I think this is a great list. It has something for everyone and those Ibanez guitars are really a great product for their price. I can also say that the PRS SE is hardly a "beginner" only guitar. I have one and it is an amazing guitar all around. Thanks for posting!
  14. 1 point
    @BR-549 I’m not sure if your question is intended to be as straightforward as it seems, but here goes. If you want to play the melody, those are the notes that you play. In this simple example, “Ode to Joy”, the first note is an E, then an F and a G, and so on. If we want to play this song in G, we must transpose it up a perfect fifth (or down a perfect fourth) and start on a B, then C, and D, and so on, with F# as the single accidental in the key of G. In this example, the melody starts on a pitch in the scale (E) which is often, but not always the case.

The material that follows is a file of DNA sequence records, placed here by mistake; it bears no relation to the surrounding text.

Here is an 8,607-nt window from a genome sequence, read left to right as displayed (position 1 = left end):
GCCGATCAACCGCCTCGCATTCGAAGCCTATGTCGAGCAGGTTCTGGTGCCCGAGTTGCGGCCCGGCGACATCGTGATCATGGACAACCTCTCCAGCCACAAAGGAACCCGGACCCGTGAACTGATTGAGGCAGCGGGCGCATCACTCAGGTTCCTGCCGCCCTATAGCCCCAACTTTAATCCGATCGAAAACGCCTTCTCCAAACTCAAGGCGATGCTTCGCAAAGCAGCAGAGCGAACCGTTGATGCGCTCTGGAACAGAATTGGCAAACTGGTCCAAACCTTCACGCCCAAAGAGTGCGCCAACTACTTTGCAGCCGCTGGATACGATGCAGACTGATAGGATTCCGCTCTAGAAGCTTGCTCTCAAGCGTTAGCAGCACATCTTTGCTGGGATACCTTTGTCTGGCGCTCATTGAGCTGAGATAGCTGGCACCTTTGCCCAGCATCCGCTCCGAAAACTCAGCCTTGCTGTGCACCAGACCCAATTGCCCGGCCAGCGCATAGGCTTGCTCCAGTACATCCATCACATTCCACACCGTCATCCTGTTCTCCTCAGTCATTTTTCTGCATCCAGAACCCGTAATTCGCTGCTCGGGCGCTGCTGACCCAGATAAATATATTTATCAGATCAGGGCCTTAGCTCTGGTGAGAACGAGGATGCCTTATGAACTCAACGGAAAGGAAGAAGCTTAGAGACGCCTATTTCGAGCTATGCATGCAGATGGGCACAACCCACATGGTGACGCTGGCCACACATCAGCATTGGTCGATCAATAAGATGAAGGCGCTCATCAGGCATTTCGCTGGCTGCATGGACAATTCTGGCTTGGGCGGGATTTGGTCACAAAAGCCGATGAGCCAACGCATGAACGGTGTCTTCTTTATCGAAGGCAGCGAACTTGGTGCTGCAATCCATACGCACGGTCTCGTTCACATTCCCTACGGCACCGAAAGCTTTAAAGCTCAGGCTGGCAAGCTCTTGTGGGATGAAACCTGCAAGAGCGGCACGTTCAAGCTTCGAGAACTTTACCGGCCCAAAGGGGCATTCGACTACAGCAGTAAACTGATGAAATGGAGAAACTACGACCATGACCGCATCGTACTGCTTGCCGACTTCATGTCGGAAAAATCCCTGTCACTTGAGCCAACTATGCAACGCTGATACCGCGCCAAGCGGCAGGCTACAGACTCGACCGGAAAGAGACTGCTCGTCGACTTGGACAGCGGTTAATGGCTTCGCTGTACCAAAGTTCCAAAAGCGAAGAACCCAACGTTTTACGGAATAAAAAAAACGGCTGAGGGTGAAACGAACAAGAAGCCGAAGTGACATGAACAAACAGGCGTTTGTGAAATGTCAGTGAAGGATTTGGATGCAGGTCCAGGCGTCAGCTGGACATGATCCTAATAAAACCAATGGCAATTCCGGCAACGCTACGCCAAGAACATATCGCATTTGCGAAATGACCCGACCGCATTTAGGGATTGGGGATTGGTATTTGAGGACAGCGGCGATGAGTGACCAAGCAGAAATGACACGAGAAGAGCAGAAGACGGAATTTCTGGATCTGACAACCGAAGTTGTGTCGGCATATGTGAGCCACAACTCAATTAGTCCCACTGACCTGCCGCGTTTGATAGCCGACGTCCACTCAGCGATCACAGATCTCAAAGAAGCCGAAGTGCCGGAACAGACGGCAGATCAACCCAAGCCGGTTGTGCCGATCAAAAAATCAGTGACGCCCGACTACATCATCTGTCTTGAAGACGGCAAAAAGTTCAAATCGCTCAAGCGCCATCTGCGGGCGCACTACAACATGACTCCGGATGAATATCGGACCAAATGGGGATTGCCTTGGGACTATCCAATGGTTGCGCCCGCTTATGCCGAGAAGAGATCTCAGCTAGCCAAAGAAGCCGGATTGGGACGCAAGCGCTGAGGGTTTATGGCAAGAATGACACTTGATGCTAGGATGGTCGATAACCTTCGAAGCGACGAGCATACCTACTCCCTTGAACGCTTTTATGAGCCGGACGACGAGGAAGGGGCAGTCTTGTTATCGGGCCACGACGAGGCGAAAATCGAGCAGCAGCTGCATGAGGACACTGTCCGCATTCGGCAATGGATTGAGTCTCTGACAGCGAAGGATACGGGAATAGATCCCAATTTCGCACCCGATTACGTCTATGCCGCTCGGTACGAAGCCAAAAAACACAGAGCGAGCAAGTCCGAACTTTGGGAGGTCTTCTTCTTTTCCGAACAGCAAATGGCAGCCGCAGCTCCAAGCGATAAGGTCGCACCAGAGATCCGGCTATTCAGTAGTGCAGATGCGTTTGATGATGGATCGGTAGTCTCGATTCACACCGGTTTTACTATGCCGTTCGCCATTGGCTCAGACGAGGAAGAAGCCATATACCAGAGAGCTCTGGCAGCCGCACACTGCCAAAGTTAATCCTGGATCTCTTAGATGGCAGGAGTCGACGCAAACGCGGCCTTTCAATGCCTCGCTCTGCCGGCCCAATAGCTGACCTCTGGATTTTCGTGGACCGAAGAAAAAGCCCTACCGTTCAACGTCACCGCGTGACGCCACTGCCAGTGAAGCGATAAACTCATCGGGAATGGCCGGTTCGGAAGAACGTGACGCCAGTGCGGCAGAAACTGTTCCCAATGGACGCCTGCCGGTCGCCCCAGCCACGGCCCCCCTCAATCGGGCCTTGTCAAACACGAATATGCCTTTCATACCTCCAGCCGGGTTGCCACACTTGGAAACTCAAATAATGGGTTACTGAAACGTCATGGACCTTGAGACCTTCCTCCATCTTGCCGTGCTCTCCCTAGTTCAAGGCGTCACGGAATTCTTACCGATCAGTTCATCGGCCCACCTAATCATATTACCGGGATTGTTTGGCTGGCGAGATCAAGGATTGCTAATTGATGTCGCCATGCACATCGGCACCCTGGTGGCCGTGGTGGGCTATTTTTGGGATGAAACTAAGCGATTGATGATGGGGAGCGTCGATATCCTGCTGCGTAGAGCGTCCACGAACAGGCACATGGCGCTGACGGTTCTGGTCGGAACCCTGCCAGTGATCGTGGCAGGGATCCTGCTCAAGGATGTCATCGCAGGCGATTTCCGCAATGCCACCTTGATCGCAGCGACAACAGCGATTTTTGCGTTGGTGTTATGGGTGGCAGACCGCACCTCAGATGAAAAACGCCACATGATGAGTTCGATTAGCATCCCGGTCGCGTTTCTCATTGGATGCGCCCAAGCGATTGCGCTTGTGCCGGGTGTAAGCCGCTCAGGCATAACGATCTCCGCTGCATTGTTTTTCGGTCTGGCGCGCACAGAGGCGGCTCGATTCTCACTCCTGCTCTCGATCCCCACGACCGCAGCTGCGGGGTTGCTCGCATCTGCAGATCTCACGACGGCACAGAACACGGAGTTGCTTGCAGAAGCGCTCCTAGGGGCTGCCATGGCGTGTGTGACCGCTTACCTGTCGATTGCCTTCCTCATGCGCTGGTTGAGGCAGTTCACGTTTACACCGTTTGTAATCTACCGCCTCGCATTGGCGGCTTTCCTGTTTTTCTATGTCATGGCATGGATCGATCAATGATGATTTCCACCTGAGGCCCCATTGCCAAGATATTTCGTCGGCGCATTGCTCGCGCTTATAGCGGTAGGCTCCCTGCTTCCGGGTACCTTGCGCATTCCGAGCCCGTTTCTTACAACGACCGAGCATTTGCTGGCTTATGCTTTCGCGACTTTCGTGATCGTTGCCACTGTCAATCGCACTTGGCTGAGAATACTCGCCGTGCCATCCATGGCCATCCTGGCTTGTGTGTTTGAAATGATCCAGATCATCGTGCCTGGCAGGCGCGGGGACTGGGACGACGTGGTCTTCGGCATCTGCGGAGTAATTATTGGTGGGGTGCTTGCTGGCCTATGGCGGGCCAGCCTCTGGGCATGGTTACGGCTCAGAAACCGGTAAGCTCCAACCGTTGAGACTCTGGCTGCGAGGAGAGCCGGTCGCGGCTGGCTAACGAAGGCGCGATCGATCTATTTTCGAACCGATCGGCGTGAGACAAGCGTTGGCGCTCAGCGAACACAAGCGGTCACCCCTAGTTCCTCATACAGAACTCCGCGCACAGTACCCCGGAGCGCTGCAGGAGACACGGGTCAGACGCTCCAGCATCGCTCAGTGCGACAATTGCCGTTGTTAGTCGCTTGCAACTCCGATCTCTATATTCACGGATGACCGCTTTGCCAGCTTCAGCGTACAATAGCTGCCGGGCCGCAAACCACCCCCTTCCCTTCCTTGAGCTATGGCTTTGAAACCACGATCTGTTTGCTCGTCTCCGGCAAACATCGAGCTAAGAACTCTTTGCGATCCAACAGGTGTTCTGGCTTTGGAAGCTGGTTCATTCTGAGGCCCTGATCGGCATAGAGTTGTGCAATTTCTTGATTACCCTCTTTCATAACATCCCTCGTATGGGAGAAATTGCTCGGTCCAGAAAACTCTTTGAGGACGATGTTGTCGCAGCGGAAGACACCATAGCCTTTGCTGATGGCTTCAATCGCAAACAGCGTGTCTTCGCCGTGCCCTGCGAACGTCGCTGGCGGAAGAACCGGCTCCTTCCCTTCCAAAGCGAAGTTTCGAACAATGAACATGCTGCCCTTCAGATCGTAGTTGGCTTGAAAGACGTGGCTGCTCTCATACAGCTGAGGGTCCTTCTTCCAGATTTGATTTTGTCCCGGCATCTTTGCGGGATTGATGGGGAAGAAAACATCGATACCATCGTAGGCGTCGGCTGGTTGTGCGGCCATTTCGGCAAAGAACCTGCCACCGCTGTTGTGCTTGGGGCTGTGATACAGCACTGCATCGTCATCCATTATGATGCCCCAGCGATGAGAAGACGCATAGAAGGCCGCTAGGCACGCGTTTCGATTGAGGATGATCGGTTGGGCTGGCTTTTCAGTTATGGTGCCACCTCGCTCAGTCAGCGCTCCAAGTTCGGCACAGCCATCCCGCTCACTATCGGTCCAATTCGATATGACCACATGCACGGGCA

15. 1 point
    So glad to hear you have your studio back! I hope if there is more work to be done, it gets done quickly! I know it can be rough getting everything straightened out! Now that you have your music back it must feel wonderful!!!
  16. 1 point
    So nice to hear the news. Getting the gear back together must be a great feeling of relief and joy. Best wishes on your successful reconnection to the music . Greg
  17. 1 point
    @DianeB That's great. He is a fantastic guitar player.
  18. 1 point
  19. 1 point
    Get a GS Mini With the Taylor pick up system all ready in it. they are top rated. In hole pick ups over time messes up the sound hole. I install LR Baggs under saddles in all of mine . If the guitar sounds great i use the one with mic and pick up . If sounds ok i use just the under saddle pick up . But small guitars with small sound holes the hole pickups are a little to big for the hole. . Good Luck. P.s I played one at Sam ash loved it went back to get it it was gone . it was Built in electric
  20. 1 point
    Congrats. These two make a nice couple. Greg
  21. 1 point